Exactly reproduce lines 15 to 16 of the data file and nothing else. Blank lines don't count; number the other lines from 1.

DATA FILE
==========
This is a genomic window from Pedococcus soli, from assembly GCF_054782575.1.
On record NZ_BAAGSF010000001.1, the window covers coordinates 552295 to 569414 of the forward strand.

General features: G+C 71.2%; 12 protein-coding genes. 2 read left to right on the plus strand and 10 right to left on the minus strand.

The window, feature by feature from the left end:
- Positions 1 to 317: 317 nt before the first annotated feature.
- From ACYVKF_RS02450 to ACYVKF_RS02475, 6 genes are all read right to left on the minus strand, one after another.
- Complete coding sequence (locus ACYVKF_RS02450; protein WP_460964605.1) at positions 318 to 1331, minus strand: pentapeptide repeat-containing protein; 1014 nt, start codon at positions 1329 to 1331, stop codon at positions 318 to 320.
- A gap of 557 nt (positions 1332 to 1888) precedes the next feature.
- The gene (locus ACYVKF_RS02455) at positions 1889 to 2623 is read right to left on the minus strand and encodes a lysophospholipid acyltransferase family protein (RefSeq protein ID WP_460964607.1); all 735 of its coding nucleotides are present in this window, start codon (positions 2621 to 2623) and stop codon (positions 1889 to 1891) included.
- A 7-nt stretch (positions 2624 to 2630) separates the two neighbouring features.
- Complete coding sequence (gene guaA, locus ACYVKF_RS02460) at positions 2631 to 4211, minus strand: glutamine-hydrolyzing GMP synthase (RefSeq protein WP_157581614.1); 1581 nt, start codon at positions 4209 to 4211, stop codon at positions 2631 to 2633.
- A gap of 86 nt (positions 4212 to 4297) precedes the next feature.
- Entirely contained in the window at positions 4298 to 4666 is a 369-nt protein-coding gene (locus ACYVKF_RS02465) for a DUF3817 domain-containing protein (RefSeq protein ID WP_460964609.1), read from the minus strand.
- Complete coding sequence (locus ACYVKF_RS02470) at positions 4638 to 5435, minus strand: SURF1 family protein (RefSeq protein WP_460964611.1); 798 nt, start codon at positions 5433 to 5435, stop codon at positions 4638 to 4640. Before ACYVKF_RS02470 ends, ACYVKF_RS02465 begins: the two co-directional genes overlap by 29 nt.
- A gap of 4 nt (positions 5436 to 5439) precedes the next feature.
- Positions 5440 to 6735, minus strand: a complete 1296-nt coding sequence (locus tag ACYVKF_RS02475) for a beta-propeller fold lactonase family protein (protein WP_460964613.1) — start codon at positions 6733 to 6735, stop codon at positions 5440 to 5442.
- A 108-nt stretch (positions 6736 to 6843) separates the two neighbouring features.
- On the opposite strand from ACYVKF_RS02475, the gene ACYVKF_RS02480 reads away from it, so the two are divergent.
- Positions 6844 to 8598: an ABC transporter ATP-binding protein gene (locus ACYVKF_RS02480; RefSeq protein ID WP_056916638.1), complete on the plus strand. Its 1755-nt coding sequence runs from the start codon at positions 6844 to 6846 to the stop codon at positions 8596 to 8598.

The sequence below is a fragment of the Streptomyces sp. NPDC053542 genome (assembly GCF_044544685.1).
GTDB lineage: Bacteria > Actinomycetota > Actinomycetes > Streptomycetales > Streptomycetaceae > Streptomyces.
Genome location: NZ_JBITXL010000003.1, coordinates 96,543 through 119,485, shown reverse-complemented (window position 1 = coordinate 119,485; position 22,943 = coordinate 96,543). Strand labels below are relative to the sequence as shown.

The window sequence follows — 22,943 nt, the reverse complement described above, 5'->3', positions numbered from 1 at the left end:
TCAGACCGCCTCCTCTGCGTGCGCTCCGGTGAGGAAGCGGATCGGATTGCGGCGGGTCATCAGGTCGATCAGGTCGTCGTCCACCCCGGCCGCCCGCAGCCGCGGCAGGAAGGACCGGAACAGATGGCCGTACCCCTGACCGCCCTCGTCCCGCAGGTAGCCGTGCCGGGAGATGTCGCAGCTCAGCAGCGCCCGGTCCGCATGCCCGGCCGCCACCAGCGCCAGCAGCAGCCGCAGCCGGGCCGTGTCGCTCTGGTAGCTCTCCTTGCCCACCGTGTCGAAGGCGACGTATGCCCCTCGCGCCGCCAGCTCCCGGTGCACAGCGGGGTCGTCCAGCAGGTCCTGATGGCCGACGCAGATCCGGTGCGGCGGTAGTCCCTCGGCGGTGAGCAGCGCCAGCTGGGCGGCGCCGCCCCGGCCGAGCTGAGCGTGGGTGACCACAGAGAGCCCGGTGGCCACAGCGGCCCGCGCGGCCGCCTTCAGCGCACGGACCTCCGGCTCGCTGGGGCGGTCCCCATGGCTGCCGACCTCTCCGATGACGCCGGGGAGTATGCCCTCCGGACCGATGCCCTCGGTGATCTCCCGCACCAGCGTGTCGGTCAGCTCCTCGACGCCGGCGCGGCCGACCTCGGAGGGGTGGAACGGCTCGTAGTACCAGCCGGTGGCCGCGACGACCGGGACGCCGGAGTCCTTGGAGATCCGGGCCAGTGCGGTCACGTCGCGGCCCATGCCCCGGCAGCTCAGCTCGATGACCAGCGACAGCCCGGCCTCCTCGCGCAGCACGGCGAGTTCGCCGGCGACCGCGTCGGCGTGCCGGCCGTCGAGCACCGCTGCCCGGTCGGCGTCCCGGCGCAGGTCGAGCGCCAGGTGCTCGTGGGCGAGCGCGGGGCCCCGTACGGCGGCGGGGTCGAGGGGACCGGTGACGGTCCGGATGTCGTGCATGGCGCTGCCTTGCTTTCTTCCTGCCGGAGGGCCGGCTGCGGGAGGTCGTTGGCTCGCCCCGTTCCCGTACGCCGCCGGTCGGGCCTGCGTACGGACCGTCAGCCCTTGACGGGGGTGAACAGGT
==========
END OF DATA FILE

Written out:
- A gap of 4 nt (positions 5436 to 5439) precedes the next feature.
- Positions 5440 to 6735, minus strand: a complete 1296-nt coding sequence (locus tag ACYVKF_RS02475) for a beta-propeller fold lactonase family protein (protein WP_460964613.1) — start codon at positions 6733 to 6735, stop codon at positions 5440 to 5442.